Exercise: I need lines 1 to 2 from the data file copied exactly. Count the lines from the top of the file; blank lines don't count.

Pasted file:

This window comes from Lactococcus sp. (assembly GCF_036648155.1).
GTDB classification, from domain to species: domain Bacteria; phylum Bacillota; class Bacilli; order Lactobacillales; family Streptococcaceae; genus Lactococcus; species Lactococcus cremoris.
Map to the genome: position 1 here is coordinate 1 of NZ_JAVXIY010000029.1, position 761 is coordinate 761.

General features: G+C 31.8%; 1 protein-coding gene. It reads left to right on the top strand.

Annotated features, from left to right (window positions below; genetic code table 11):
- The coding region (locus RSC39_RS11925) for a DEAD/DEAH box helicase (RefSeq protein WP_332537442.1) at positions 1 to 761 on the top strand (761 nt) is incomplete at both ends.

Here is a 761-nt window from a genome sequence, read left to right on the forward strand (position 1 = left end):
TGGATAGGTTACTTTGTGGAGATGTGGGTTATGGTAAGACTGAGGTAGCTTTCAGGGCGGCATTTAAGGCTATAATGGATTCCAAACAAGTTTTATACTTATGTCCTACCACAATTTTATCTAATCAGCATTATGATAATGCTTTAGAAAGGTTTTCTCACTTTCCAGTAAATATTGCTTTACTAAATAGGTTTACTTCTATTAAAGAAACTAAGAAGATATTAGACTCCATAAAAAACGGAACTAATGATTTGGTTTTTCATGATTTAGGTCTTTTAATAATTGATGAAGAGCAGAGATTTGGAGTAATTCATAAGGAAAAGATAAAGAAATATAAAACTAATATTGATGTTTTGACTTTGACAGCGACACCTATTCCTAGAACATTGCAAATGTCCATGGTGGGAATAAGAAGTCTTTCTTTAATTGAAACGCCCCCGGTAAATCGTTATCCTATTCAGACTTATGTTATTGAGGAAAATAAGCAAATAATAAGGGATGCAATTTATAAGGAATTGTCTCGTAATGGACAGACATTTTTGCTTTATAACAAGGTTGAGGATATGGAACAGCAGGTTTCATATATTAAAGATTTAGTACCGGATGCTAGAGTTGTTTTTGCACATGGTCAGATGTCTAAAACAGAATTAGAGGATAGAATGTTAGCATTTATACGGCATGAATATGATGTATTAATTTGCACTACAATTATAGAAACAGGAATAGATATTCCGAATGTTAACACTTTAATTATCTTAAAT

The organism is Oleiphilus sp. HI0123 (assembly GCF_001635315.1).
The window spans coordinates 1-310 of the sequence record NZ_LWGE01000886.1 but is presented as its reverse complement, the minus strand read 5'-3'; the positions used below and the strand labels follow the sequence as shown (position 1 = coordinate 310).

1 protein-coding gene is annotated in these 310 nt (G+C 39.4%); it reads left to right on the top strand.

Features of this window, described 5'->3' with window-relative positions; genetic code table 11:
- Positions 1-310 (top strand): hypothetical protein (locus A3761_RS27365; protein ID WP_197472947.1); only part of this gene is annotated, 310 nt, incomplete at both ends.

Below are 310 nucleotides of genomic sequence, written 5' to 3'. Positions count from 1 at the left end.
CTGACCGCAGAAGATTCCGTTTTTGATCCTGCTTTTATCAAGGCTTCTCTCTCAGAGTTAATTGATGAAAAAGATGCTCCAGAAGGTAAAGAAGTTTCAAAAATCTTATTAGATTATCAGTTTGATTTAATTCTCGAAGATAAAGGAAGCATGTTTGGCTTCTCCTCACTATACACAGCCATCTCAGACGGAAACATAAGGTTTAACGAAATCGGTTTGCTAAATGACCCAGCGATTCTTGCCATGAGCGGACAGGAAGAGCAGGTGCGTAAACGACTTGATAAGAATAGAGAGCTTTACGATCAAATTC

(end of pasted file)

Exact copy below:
This window comes from Lactococcus sp. (assembly GCF_036648155.1).
GTDB classification, from domain to species: domain Bacteria; phylum Bacillota; class Bacilli; order Lactobacillales; family Streptococcaceae; genus Lactococcus; species Lactococcus cremoris.